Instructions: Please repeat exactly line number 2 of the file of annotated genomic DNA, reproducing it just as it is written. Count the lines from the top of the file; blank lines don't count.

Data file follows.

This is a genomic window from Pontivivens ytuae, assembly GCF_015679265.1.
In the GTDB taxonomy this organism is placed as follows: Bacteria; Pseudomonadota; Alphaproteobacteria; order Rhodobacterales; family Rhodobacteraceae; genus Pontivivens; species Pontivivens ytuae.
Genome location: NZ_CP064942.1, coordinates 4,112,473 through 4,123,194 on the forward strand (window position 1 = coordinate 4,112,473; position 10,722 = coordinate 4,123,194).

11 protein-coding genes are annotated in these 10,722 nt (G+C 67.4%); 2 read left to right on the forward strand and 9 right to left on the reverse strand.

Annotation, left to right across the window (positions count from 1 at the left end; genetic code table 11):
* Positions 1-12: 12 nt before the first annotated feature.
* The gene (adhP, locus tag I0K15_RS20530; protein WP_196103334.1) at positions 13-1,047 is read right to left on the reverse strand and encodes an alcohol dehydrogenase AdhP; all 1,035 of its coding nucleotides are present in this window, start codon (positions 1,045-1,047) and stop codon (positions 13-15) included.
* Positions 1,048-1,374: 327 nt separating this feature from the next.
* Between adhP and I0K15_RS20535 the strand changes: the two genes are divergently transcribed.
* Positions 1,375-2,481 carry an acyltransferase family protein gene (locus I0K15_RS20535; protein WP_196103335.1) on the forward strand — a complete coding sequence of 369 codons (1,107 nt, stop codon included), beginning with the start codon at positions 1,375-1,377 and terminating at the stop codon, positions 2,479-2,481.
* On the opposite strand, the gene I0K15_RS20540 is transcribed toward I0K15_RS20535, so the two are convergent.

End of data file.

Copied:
In the GTDB taxonomy this organism is placed as follows: Bacteria; Pseudomonadota; Alphaproteobacteria; order Rhodobacterales; family Rhodobacteraceae; genus Pontivivens; species Pontivivens ytuae.